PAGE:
It may have been a long time ago, in a galaxy far, far away but Roger Christian never underestimated the power of The Force.
So he understands when people tell him every day how Star Wars changed their life.
It changed his.
“George Lucas was on to something there,” he said with a smile in his Etobicoke home.
The truth is Christian was on to some amazing stuff, himself.
This week marked the 40th anniversary Star Wars release and on his desk is one of the legendary prop treasures from that classic movie that turned into its own empire.
It’s the lightsabre, itself. On a bookshelf is the gold Oscar statue he won for his production design.
Now 73, soft-spoken, cerebral and humble, Roger can’t believe it was actually 41 years ago in 1976 when Christian found what become the iconic movie weapon used by Obi-Wan Kenobi, Luke Skywalker and Darth Vader.
“The idea of the lightsabre was in George’s script but we still didn’t have it,” recalls Christian, who was the set director on the first Star Wars film and who later was second unit director on The Return of the Jedi, was well.
The problem was the crew was off to Tunisia to start shooting.
“George said we needed to have something because it had to hang off of Mark Hamill’s belt,” said Christian.
Roger was in a photography store in London, England, buying camera equipment to make the binoculars Luke used and before he left, looked through some boxes when it jumped out at him.
“It was a flash handle from an old press camera,” he said. “It was like destiny struck for me. It was Excalibur.”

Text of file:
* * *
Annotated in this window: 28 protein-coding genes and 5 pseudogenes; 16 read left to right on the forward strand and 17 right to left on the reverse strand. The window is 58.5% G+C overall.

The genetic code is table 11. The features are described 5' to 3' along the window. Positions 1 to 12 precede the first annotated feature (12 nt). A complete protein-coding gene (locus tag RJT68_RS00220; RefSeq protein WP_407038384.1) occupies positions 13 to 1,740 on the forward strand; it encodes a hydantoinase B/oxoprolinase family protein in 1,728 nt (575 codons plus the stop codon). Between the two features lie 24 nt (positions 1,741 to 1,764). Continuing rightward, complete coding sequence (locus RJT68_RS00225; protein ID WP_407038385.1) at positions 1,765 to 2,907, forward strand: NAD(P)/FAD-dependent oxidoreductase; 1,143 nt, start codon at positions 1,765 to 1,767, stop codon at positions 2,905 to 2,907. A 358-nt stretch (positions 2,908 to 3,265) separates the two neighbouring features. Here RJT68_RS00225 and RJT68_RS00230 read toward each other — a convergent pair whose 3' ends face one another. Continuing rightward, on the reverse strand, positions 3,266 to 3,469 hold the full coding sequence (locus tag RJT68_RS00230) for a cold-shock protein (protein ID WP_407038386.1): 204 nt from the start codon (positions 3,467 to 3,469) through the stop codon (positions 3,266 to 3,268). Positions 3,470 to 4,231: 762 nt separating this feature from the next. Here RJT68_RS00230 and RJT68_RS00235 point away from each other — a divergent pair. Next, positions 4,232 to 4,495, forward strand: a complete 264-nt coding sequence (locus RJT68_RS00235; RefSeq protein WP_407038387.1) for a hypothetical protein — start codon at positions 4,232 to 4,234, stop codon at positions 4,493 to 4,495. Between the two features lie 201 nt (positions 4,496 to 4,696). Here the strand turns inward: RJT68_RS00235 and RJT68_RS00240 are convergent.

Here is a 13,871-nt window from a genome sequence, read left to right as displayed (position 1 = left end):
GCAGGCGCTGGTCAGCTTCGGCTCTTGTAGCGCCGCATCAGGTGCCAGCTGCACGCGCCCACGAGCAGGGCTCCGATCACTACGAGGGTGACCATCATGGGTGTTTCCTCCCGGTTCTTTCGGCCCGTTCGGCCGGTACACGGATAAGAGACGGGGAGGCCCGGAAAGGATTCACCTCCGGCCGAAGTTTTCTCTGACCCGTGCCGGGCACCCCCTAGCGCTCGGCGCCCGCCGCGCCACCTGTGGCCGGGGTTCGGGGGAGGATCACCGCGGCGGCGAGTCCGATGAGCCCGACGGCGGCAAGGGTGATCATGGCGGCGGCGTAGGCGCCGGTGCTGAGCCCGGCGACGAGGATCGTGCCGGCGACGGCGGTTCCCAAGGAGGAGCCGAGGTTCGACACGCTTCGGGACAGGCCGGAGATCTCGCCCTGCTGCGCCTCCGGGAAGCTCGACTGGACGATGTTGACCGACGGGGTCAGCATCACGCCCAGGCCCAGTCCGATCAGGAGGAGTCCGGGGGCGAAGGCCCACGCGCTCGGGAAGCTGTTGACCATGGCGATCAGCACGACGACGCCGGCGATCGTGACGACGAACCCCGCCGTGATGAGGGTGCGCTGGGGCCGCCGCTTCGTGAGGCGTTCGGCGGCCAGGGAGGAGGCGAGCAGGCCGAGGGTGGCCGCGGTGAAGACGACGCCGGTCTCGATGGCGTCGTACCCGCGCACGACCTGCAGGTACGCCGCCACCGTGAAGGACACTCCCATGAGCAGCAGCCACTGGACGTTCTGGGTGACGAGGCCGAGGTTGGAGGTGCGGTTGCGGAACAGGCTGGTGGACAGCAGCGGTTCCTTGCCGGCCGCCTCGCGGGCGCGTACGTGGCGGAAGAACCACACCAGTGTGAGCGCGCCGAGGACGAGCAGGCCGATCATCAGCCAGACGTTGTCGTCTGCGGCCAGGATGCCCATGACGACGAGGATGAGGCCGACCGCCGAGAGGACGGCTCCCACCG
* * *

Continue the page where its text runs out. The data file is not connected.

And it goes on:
They added a ring to the bottom of it, and glued some wood dowlings to the base to allow for some modern day swashbuckling on set that would later, with the technology of the day, be replaced with the light that soon became synonymous with the Star Wars signature Jedi Warrior weapon.
“A lot of Star Wars was put together with glue,” Christian said laughing. “We had very little money. We had to improvise.”
The Millennium Falcon is an example.
“We just bought a bunch of old airplane parts and put it together,” he said.
R2D2 and C-3PO and the weapons used by Harrison Ford’s Han Solo and Carrie Fisher’s Leia were inventions on the fly too.
They are all part of film and popular culture history now.
Four decades after that history being made, Christian reflects on the whole journey of how he got involved.
“George was hoping to make what he called a ‘space western’ and he was looking for a dusty-looking science fiction look rather than a shiny look,” he said. “I was working on sets for a movie called Lucky Lady starring Gene Hackman, Liza Minnelli and Burt Reynolds in Mexico and George came down to see me.”
Roger was one of the original five people hired on Star Wars. As the project developed, there were many who scoffed at it, but not Roger.
“George was creating something for people to believe in and I saw that,” he said. “It was a heroes’ journey.”
Roger is still on that journey. Having also worked on Alien and many other films, he’s now developing a full-length movie from Black Angel, a short film he did as a prequel to the Empire Strikes Back, and is also working on a documentary of his time working on Star Wars, much of which is outlined in a fascinating behind-the-scenes book he recently released called, Cinema Alchemist.
It’s a page turner and a conversation with him is riveting from his stories about the cast members to his new life in Canada where he’s married to a Toronto lawyer and businesswoman Lina Dhingra and they have a three-a-half-year old son Arjun. Christian also has two grown kids from a previous marriage – his daughter Camille, who lives in London, and his son, Thomas, who also lives in Toronto.
Interesting that his little boy has no idea that his famous dad was the guy behind the lightsabre.
“The other day, he said when he grows up he’d like to work on Star Wars,” said Christian, laughing. “Maybe he heard about it at school.”
Forty years on, The Force is still very much with Roger Christian.
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